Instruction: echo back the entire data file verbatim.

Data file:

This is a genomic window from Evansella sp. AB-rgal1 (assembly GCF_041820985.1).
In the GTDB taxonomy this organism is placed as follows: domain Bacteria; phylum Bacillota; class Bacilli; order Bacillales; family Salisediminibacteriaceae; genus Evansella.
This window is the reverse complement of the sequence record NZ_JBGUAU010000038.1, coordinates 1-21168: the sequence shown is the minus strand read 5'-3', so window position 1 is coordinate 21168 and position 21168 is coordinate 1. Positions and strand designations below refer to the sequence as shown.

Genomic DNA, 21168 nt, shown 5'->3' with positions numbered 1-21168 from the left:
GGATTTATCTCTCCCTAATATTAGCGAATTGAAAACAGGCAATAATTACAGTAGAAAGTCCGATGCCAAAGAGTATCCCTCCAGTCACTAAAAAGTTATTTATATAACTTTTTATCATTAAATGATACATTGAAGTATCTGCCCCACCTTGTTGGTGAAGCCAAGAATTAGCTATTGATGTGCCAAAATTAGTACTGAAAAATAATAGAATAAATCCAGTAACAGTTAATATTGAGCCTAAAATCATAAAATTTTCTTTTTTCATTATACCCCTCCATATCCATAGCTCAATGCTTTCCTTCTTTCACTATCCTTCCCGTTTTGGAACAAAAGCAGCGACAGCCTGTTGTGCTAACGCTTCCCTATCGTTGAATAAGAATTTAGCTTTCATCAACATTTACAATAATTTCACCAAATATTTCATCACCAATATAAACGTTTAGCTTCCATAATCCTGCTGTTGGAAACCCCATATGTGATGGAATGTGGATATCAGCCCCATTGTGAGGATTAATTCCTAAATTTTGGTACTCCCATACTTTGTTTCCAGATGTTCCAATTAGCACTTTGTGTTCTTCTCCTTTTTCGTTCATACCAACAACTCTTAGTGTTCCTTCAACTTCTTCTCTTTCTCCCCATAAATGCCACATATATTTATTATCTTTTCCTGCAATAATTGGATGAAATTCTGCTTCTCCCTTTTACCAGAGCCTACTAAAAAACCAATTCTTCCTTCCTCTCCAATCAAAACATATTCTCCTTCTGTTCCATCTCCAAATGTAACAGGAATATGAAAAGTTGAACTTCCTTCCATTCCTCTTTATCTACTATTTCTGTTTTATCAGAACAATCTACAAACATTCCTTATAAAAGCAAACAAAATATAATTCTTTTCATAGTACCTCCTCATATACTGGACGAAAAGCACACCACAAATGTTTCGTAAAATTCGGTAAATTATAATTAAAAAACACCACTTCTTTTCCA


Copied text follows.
This is a genomic window from Evansella sp. AB-rgal1 (assembly GCF_041820985.1).
In the GTDB taxonomy this organism is placed as follows: domain Bacteria; phylum Bacillota; class Bacilli; order Bacillales; family Salisediminibacteriaceae; genus Evansella.
This window is the reverse complement of the sequence record NZ_JBGUAU010000038.1, coordinates 1-21168: the sequence shown is the minus strand read 5'-3', so window position 1 is coordinate 21168 and position 21168 is coordinate 1. Positions and strand designations below refer to the sequence as shown.

Genomic DNA, 21168 nt, shown 5'->3' with positions numbered 1-21168 from the left:
GGATTTATCTCTCCCTAATATTAGCGAATTGAAAACAGGCAATAATTACAGTAGAAAGTCCGATGCCAAAGAGTATCCCTCCAGTCACTAAAAAGTTATTTATATAACTTTTTATCATTAAATGATACATTGAAGTATCTGCCCCACCTTGTTGGTGAAGCCAAGAATTAGCTATTGATGTGCCAAAATTAGTACTGAAAAATAATAGAATAAATCCAGTAACAGTTAATATTGAGCCTAAAATCATAAAATTTTCTTTTTTCATTATACCCCTCCATATCCATAGCTCAATGCTTTCCTTCTTTCACTATCCTTCCCGTTTTGGAACAAAAGCAGCGACAGCCTGTTGTGCTAACGCTTCCCTATCGTTGAATAAGAATTTAGCTTTCATCAACATTTACAATAATTTCACCAAATATTTCATCACCAATATAAACGTTTAGCTTCCATAATCCTGCTGTTGGAAACCCCATATGTGATGGAATGTGGATATCAGCCCCATTGTGAGGATTAATTCCTAAATTTTGGTACTCCCATACTTTGTTTCCAGATGTTCCAATTAGCACTTTGTGTTCTTCTCCTTTTTCGTTCATACCAACAACTCTTAGTGTTCCTTCAACTTCTTCTCTTTCTCCCCATAAATGCCACATATATTTATTATCTTTTCCTGCAATAATTGGATGAAATTCTGCTTCTCCCTTTTACCAGAGCCTACTAAAAAACCAATTCTTCCTTCCTCTCCAATCAAAACATATTCTCCTTCTGTTCCATCTCCAAATGTAACAGGAATATGAAAAGTTGAACTTCCTTCCATTCCTCTTTATCTACTATTTCTGTTTTATCAGAACAATCTACAAACATTCCTTATAAAAGCAAACAAAATATAATTCTTTTCATAGTACCTCCTCATATACTGGACGAAAAGCACACCACAAATGTTTCGTAAAATTCGGTAAATTATAATTAAAAAACACCACTTCTTTTCCA